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InContext / An inside look at the business of digital content

How publishers can use taxonomies to maximize monetization

Analyzing and connecting content across a publisher’s entire footprint offers benefits on both the revenue and expense sides of the business.

April 8, 2024 | By Christopher Guenther, COO – ArcSpan Technologies @arcspan

It is not shocking to say that that content is the core value proposition of a publisher. However, it is shocking how frequently publishers fall short in dimensionalizing the full diversity and depth of their own content, which then undermines the potential commercial value to both the advertiser and consumer markets. The content, which could take the form of text, video, audio or even some form of a tool or utility feature, is what ultimately draws users to a publisher’s platforms. It’s what truly defines that publisher in the mind of their audience (for better or for worse).

Analyzing and connecting this content across a publisher’s own footprint offers benefits on both the revenue and expense sides of the business. Yet all too frequently media companies are challenged in establishing a granular, relevant understanding of their content. A longstanding approach to organizing content has been the use of unstructured tagging or by applying a more structured taxonomy. Unfortunately, both internal and external challenges have impacted media companies’ ability to best leverage these organizational approaches.

Internal challenges for publishers when applying a taxonomy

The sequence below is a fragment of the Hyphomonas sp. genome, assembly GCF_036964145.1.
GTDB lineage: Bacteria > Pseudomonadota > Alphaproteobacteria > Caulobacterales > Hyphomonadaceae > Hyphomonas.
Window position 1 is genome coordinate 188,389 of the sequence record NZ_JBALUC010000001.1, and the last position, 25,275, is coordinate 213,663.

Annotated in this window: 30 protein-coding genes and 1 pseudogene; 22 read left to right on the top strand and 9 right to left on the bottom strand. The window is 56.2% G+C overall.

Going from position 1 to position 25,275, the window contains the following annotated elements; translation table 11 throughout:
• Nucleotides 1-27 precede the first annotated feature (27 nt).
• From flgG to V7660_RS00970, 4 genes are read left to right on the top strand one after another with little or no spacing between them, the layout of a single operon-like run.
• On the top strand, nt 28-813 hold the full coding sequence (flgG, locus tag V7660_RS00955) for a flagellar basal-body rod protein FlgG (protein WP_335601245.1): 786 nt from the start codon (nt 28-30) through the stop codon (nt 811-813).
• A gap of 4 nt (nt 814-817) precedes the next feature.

Internally, an effective application of a taxonomy requires connecting systems that span editorial (CMS), advertising (ad server, programmatic stack, DMP) and marketing (CDP and analytics). A level of coordination is required to ensure that all parties are aligned, which is both a technical and functional challenge. It is important that a media company collaboratively decides which kind of contextual taxonomy best addresses multiple use cases. Key questions include: What helps SEO? What helps ad targeting, especially in a post third-party cookie world? What helps provide the richest content insights? What content drives more subscribers?

The other internal challenge is to understand exactly how content is categorized. Is it done in a manual way as content first flows through the editorial process? Or are there levels of automation being applied so categorization is applied at scale in an accurate manner? During this part of the process, it’s critical to know what is being used to apply the metadata. For example, a publisher must figure out the right taxonomy (or taxonomies) to have the most leverage.

Figuring out what taxonomy is best for your media business

Most media companies have access to the IAB Contextual Taxonomy. Currently, version 2.2 is the most typically leveraged, though version 1.0 is still utilized by many parts of the media ecosystem. These offer a starting point for many publishers. However, regardless of which version deployed, the IAB Contextual Taxonomy has its limitations, almost by design. To be a broadly accepted taxonomy, it cannot be overly specific. While it contains three tiers of terms, it doesn’t necessarily offer the granularity that some publishing verticals require.